• This summer I have started new projects for which I did not have enough energy before, and am returning to Moscow motivated for new experiences.
  • I am still not a woman who follows, but I am really proud of Alex and of being his partner and am sure that we can both develop ourselves.
Anton and I at one of the IMD MBA Partner lunches

So if your partner enters IMD, it’s not only their MBA. It’s an MBA year for all of you – partners and relatives. IMD is all about us as it changes and motivates all of us.

Anna Chukseeva

Real Impact. Real Learning

I have been asked many times, “What does ‘Real Impact. Real Learning’ mean?” during calls with prospective MBA applicants. Although I have multiple examples to share, I would like to share my experience during our Business and Society course.

We as a group (self-named Developing Developers) were scheduled to present a TED style talk on UN’s SDG#1: No Poverty. It was a marvellous day organized by our Professor Knut Haanaes where we went to United Nations, World Economic Forum and the Innovation center in Geneva.

Developing Developers at the World Economic Forum

Priscila and I presented our group’s work to the world. It was followed by a group hug by the “Developing developers” to celebrate our hard work in jotting down our experiences and solutions for tackling the problem of poverty.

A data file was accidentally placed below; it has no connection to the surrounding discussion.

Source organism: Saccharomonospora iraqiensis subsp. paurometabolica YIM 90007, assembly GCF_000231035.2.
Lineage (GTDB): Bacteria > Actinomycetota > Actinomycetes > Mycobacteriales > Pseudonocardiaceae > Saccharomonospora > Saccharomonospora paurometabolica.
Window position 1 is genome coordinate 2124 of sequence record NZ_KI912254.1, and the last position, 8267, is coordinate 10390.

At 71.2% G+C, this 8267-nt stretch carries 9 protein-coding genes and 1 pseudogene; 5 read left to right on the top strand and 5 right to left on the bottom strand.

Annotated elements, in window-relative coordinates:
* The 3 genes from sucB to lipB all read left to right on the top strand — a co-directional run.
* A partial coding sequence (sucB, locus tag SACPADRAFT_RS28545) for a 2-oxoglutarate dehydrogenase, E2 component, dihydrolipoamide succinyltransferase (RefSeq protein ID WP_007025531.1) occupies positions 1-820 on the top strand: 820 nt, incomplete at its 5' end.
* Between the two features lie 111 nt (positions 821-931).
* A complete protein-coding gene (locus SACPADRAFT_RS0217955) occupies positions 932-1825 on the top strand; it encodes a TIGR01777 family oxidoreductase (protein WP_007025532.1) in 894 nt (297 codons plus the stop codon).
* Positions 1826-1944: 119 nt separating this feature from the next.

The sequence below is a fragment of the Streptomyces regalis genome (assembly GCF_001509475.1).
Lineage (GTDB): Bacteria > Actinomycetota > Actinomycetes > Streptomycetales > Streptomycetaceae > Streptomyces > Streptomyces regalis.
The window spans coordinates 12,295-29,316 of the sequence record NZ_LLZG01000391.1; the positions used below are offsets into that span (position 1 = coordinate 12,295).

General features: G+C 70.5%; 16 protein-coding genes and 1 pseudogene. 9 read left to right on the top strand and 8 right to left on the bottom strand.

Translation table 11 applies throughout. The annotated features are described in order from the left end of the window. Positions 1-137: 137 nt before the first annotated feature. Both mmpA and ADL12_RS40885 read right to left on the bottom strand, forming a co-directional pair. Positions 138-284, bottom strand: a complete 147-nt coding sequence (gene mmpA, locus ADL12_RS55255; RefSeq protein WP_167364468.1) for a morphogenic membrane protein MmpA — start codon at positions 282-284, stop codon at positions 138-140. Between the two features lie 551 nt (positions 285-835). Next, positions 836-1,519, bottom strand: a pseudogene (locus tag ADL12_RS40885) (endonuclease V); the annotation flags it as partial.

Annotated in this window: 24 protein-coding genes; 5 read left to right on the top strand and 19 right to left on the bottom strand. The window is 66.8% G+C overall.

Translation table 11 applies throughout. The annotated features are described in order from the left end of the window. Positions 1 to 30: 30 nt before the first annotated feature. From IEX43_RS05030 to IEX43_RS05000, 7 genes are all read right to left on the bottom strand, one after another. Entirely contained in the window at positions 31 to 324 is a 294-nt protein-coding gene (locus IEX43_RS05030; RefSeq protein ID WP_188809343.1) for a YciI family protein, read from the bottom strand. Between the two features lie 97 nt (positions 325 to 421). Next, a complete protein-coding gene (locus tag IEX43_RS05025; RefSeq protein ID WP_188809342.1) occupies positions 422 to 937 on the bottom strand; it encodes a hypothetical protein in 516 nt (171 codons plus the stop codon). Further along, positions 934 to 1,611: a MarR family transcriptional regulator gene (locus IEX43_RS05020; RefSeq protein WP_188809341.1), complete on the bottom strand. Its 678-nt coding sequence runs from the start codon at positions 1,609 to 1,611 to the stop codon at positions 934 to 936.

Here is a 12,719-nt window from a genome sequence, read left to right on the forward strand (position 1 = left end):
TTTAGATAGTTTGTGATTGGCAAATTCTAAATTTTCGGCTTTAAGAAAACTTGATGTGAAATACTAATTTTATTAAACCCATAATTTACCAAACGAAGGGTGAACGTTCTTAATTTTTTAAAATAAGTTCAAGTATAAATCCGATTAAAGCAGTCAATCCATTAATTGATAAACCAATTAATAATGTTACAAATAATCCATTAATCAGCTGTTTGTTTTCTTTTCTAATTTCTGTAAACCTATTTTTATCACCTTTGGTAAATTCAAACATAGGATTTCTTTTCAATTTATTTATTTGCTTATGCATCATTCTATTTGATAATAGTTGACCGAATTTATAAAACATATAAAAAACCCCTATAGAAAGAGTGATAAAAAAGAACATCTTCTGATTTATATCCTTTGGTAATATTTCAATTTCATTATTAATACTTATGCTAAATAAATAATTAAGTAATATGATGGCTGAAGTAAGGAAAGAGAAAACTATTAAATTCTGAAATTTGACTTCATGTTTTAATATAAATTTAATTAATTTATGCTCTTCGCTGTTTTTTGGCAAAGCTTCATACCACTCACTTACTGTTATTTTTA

So where is the “Real” learning here?

The day before the presentation: I was doing mock presentations in front of my group for feedback in our renowned ‘dungeons’ (study rooms!). The first mock was horrible, the second a little less horrible, you get the idea.

Although I have done numerous presentations, the thought of presenting in public still gets my palms sweaty. In comes my classmate, Joseph, the master of public speaking with his ever helping attitude.

We practiced in our auditorium with Jo providing valuable feedback and support. Understanding our public speaking misery, he uttered his three golden rules for public speaking:

  1. Speaking with a crutch: This phase is speaking while having the paper (the crutch) in front of you to have something to hold on to while getting familiar with the material.
  2. Speaking without the crutch: Just like learning to walk, you leave the paper behind and speak without it. It’s difficult, you feel the anxiety, but it gives you the much needed confidence. Jo also mentioned the importance of using simple words, easy to remember and easy for the audience.
  3. Connecting with the audience: After learning to walk without the crutch, you can now connect with the audience, look at them, feel their reactions.

I am really thankful to Joseph who was in the auditorium with me and Priscila until midnight! Helping us, perfecting us, supporting us!

This was not a learning I would ever find in a book or in a classroom, but only with the special bond we share at IMD!

Developing Developers with Georgii

Purnendu

Summer postcards begin!

Now that the Discovery Expedition has reached its end, our MBAs are ready to enjoy a well-deserved break!

Over the next few weeks they will be traveling the world to visit family and friends; explore career opportunities and network; relax, sightsee or try out new activities. As usual, they seem determined to make the most of every second, and will be sharing blog / instagram postcards with us to share their various summertime adventures.

Here is the first one:

Visited the flavor and fragrance company, Givaudan in Geneva, with 11 of my classmatese today – a chance to engage our senses!

Have a nice summer!

Jia Song